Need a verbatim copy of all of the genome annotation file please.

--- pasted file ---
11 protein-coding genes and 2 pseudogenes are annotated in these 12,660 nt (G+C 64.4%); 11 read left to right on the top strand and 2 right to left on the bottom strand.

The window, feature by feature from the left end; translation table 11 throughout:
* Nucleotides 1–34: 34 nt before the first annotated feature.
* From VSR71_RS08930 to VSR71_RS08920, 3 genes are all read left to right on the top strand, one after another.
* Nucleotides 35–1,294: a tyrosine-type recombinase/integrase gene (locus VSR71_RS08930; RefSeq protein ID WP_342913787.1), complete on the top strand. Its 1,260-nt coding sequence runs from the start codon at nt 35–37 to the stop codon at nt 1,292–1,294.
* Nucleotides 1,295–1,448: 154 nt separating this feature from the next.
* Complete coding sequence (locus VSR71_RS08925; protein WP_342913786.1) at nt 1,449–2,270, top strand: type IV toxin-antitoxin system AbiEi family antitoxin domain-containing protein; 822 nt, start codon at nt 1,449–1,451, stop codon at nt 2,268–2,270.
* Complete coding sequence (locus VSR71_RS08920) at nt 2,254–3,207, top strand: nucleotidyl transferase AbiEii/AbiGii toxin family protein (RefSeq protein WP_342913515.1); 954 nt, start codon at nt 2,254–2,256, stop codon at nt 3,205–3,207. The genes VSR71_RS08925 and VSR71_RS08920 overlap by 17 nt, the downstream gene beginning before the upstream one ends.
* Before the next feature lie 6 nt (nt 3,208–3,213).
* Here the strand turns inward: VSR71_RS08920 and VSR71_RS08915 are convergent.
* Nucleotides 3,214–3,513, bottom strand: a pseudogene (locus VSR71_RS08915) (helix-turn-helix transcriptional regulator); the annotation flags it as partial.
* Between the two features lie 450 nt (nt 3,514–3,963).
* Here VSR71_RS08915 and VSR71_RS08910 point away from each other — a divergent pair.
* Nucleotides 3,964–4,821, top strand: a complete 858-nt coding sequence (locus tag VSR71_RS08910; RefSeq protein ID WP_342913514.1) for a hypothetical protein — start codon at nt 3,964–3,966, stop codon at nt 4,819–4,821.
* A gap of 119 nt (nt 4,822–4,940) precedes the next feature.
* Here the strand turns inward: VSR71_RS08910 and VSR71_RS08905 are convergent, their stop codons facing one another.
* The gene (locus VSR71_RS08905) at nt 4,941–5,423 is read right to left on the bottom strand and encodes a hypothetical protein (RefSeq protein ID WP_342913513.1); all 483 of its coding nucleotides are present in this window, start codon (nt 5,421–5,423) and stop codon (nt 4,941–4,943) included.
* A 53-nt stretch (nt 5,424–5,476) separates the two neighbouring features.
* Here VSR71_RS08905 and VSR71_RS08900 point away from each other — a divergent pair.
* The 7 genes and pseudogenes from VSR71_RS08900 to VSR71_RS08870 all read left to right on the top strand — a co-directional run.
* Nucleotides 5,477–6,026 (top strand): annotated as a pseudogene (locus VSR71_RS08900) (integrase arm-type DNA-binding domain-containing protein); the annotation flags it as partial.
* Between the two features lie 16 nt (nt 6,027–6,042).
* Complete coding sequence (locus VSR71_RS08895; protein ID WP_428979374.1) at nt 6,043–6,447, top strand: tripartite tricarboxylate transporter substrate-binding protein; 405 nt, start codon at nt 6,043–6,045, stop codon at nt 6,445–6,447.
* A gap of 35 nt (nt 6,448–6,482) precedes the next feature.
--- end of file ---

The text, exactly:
11 protein-coding genes and 2 pseudogenes are annotated in these 12,660 nt (G+C 64.4%); 11 read left to right on the top strand and 2 right to left on the bottom strand.

The window, feature by feature from the left end; translation table 11 throughout:
* Nucleotides 1–34: 34 nt before the first annotated feature.
* From VSR71_RS08930 to VSR71_RS08920, 3 genes are all read left to right on the top strand, one after another.
* Nucleotides 35–1,294: a tyrosine-type recombinase/integrase gene (locus VSR71_RS08930; RefSeq protein ID WP_342913787.1), complete on the top strand. Its 1,260-nt coding sequence runs from the start codon at nt 35–37 to the stop codon at nt 1,292–1,294.
* Nucleotides 1,295–1,448: 154 nt separating this feature from the next.
* Complete coding sequence (locus VSR71_RS08925; protein WP_342913786.1) at nt 1,449–2,270, top strand: type IV toxin-antitoxin system AbiEi family antitoxin domain-containing protein; 822 nt, start codon at nt 1,449–1,451, stop codon at nt 2,268–2,270.
* Complete coding sequence (locus VSR71_RS08920) at nt 2,254–3,207, top strand: nucleotidyl transferase AbiEii/AbiGii toxin family protein (RefSeq protein WP_342913515.1); 954 nt, start codon at nt 2,254–2,256, stop codon at nt 3,205–3,207. The genes VSR71_RS08925 and VSR71_RS08920 overlap by 17 nt, the downstream gene beginning before the upstream one ends.
* Before the next feature lie 6 nt (nt 3,208–3,213).
* Here the strand turns inward: VSR71_RS08920 and VSR71_RS08915 are convergent.
* Nucleotides 3,214–3,513, bottom strand: a pseudogene (locus VSR71_RS08915) (helix-turn-helix transcriptional regulator); the annotation flags it as partial.
* Between the two features lie 450 nt (nt 3,514–3,963).
* Here VSR71_RS08915 and VSR71_RS08910 point away from each other — a divergent pair.
* Nucleotides 3,964–4,821, top strand: a complete 858-nt coding sequence (locus tag VSR71_RS08910; RefSeq protein ID WP_342913514.1) for a hypothetical protein — start codon at nt 3,964–3,966, stop codon at nt 4,819–4,821.
* A gap of 119 nt (nt 4,822–4,940) precedes the next feature.
* Here the strand turns inward: VSR71_RS08910 and VSR71_RS08905 are convergent, their stop codons facing one another.
* The gene (locus VSR71_RS08905) at nt 4,941–5,423 is read right to left on the bottom strand and encodes a hypothetical protein (RefSeq protein ID WP_342913513.1); all 483 of its coding nucleotides are present in this window, start codon (nt 5,421–5,423) and stop codon (nt 4,941–4,943) included.
* A 53-nt stretch (nt 5,424–5,476) separates the two neighbouring features.
* Here VSR71_RS08905 and VSR71_RS08900 point away from each other — a divergent pair.
* The 7 genes and pseudogenes from VSR71_RS08900 to VSR71_RS08870 all read left to right on the top strand — a co-directional run.
* Nucleotides 5,477–6,026 (top strand): annotated as a pseudogene (locus VSR71_RS08900) (integrase arm-type DNA-binding domain-containing protein); the annotation flags it as partial.
* Between the two features lie 16 nt (nt 6,027–6,042).
* Complete coding sequence (locus VSR71_RS08895; protein ID WP_428979374.1) at nt 6,043–6,447, top strand: tripartite tricarboxylate transporter substrate-binding protein; 405 nt, start codon at nt 6,043–6,045, stop codon at nt 6,445–6,447.
* A gap of 35 nt (nt 6,448–6,482) precedes the next feature.